Vincent Pflieger is one of our select judges for this year's TEN AND ONE Awards. Hailing from Paris, France, Vincent has been traveling all around photographing the streets of whatever city he's in. Working with anyone from high profile people such as A$AP Rocky to just people on the street. Vincent's eye and love for analogue keeps us coming back to his images.
Hello! Welcome to the Lomography Magazine. Please introduce yourself to our readers.
Born in raised in Paris, I arrived in New York City to finish my dual degree in journalism and media analyses at NYIT. At the time, I was doing film photography as a hobby, nothing more. Since then, and once my studies over, I get involved in the food design company of a friend and work now as a head photographer in our studio in Brooklyn. Like photography in general, I started shooting food photography by chance, thanks to the connection and opportunities I met when I was not a professional yet.
How did your interest with photography start?
I started photography totally randomly, when I found at home my dad’s analog camera. I started using it on a regular basis just for fun, on my way to school, then to work. Step by step, I wanted to do something more serious and I went out on the streets of Paris in order to shoot everything that was appealing to my eyes. Usually a good average session can last 6 hours.
How would you define photography?
There is no one and only definition of photography, or one purpose. It’s a visual medium that can be use as an informative and journalistic purpose, as well as fine art, or both. For me, I use photography as a personal diary. I also write, but image helps me to keep visual memories before my brain lose everything when I get old. Like a song, a picture can bring back a thousand memories of a particular period of life.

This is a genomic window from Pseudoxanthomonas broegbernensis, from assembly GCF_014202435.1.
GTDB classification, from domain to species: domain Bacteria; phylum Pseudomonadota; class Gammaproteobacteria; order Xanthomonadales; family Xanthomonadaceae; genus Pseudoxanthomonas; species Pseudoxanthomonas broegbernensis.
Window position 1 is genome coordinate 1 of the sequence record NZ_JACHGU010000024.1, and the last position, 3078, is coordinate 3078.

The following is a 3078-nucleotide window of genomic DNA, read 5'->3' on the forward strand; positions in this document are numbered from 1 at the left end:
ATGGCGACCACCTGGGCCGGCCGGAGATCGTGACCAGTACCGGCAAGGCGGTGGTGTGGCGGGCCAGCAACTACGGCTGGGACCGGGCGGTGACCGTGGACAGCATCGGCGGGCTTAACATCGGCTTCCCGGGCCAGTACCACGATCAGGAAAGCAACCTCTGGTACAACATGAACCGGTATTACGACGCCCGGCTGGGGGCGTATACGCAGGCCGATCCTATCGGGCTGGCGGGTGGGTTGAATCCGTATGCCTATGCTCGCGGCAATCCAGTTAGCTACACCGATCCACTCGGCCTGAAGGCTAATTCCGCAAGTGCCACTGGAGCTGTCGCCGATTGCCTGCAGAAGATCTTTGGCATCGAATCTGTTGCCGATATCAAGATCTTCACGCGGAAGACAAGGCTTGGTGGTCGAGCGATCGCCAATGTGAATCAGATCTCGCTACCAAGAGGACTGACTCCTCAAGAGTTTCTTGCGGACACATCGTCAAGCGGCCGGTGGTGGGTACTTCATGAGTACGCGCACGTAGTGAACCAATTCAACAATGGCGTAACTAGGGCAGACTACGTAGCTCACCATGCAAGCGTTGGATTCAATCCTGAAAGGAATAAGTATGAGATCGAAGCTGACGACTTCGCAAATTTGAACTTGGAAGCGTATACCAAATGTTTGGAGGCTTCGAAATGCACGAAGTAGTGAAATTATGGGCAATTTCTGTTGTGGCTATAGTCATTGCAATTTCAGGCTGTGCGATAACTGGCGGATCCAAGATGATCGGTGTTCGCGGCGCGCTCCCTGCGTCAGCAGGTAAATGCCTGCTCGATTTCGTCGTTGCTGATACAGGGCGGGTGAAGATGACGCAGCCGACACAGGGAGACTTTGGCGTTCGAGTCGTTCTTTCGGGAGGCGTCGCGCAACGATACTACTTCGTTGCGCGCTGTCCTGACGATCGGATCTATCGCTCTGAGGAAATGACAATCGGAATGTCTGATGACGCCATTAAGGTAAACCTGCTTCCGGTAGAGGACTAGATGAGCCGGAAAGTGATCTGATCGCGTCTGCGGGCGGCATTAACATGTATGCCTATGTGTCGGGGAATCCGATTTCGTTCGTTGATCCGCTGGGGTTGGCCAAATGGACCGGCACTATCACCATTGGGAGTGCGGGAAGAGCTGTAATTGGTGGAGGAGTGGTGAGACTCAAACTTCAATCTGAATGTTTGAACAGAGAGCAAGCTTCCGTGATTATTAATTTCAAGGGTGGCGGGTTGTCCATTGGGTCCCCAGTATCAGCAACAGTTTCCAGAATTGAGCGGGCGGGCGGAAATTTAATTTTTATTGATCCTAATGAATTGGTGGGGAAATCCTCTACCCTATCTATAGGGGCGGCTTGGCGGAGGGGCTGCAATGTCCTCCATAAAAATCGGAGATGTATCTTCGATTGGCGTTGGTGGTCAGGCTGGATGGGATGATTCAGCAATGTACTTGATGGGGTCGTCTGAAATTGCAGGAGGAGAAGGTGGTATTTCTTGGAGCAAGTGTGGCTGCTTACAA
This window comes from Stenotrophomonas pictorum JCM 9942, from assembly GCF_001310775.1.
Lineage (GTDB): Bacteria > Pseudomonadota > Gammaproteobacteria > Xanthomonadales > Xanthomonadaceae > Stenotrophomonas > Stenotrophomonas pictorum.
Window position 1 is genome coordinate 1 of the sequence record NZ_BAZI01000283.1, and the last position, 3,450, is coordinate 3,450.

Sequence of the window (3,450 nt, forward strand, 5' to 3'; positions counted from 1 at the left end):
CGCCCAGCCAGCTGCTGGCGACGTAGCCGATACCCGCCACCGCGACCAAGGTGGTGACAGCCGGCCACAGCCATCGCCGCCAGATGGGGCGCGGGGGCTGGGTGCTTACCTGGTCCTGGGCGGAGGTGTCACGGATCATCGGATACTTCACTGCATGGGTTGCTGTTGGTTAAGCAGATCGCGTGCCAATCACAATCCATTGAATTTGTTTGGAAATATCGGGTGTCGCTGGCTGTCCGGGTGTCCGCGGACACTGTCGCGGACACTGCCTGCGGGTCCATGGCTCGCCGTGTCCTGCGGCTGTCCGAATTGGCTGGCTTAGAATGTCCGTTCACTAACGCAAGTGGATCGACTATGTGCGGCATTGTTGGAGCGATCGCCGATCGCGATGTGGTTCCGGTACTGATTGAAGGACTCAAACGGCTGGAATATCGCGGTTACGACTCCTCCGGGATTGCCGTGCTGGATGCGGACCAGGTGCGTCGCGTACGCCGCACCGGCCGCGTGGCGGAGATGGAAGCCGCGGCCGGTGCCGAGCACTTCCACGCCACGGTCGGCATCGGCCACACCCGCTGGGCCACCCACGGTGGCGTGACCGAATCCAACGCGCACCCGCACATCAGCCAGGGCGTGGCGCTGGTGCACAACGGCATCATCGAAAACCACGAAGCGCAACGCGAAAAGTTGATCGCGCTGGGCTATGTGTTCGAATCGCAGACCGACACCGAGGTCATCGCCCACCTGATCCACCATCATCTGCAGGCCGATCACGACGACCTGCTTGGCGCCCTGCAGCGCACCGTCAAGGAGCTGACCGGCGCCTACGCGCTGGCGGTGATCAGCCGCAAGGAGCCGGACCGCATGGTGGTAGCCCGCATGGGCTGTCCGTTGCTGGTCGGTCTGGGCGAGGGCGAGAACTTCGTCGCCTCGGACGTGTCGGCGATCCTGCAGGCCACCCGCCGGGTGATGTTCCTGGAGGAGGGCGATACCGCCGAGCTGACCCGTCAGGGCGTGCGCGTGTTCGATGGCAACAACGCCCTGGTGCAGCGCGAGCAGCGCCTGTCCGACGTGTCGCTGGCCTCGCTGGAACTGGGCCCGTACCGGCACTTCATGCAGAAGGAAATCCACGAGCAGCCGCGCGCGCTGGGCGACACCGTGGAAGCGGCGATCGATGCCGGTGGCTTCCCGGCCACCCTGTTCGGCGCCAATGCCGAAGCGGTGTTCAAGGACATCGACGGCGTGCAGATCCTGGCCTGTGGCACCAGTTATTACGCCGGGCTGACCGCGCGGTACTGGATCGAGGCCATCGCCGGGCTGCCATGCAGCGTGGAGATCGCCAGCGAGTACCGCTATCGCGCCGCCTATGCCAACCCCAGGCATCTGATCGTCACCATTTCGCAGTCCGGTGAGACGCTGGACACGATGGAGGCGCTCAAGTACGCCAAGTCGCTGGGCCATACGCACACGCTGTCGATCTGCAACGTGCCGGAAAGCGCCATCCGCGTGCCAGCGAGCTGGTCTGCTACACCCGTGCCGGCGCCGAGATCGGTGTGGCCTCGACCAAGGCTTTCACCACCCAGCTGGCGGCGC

What makes it worth pursuing?
The envy to provide good work and the love of your art! And no matter where you start cause there is no limit where you’ll end. There are so many kind of photography that you can spend years to know what you really want and what drives you the most. I love what I’m doing but I won’t make my career about food or street photography. There are so many other things I want to try, that what makes me want to pursue.
What inspires you?
Hard to say, inspiration is everywhere! I try to keep an open mind about everything and stay connected to all sorts of art and all kind of culture. Music is very important in my work process. Of course, I keep an eye on other photographer’s work, but I’m more inspired with classic photographer such as Bruce Davidson, Williamd Eggleston, or Stephen Shore… I have always loved video too and watch a lot of movies, short feature films and music videos. I already worked in the music video field, but I’ll try to work more in the cinema industry later.
What makes a good photographer?
I think that photographers who tend to constantly evolve and don’t take what they shot as a piece of art are more willing to progress and become good in their field. Someone said once that the good photograph is the one you’ll take tomorrow, and not the one you took yesterday. Everyone is able to take a good photograph nowadays, especially since everyone has a camera included in his or her phone. But what make a good photographer is the body of work you provide and what you want to transmit.
Self-criticism is the key. You absolutely need to be your first critic so you should know what’s wrong in your pictures and how do you want to progress. I’ve never been happy in the long term with my picture. Sometimes I am happy to have a good shot in my roll, but when I take a look at it some days or week later, the excitement disappeared and I’m not so amazed anymore.
I’m glad and flattered when people tell me that my pictures are beautiful, but I will always listen more to the critics than the praises.
Any advice that you’d like to give aspiring photographers?
Don’t be afraid to persist and spend hours everyday doing what you like. Nothing happens by being lazy, and it’s true for every aspect of life. If you want to learn photography I would of course encourage you to start with a fully manual analog camera. Take the time to look for what you want and you’ll know what you like. Then, everything is possible.
written by Lomography on 2018-01-25
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